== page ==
Heading back towards Amman on Highway 40, Qusayr ‘Amra is about 28 kilometers from Azraq. This is the best preserved of the desert castles, and probably the most charming. It was built during the reign of the Caliph Walid I (705-715 CE) as a luxurious bath house.
The building may have been part of a larger complex that served to host traveling caravans, which was in existence before the Umayyads arrived on the scene. The building consists of three long halls with vaulted ceilings. Its plain exterior belies the beauty within, where the ceilings and walls are covered with colorful frescoes. Directly opposite the main doorway is a fresco of the caliph sitting on his throne. On the south wall other frescoes depict six other rulers of the day. Of these, four have been identified—Roderick the Visigoth, the Sassanian ruler Krisa, the Negus of Abyssinia, and the Byzantine emperor. The two others are thought to be the leaders of China and the Turks. These frescoes either imply that the present Umayyad caliph was their equal, or it could simply be a pictorial list of the enemies of Islam. Many other frescoes in the main audience chamber offer fantastic portrayals of humans and animals. This is interesting in itself because after the advent of Islam, any illustration of living beings was prohibited.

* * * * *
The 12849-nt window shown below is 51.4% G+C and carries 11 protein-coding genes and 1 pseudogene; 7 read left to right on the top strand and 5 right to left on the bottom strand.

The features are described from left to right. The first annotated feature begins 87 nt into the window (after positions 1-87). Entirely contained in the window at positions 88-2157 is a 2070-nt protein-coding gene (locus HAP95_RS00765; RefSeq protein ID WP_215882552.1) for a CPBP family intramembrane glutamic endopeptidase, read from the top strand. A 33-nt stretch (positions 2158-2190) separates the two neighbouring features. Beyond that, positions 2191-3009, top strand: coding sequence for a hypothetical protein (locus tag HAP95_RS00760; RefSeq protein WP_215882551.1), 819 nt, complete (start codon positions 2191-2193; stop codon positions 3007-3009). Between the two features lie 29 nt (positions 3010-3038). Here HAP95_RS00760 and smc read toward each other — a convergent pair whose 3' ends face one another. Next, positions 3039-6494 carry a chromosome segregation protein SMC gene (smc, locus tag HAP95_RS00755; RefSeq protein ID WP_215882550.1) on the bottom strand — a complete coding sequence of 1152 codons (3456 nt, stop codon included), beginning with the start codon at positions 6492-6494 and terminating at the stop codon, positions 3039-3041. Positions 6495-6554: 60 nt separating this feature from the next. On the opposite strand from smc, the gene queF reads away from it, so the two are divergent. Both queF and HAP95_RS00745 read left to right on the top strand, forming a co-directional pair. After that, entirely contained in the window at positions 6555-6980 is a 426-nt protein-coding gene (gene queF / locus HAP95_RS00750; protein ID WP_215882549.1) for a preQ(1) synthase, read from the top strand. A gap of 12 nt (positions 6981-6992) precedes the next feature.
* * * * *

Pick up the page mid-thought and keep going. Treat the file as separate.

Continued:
Qasr al-Harraneh remains an enigma to archaeologists and historians. Some experts believe that it was a defensive fort, while others maintain it was a caravanserais for passing camel trains. Yet another theory is that it served as a retreat for Umayyad leaders to discuss affairs of state. With its high walls, arrow slits, four corner towers and square shape of a Roman fortress, Qasr al-Harraneh would appear to be a defensive castle. However, the towers are not large enough to have been an effective defense, and may have instead been built to buttress the walls.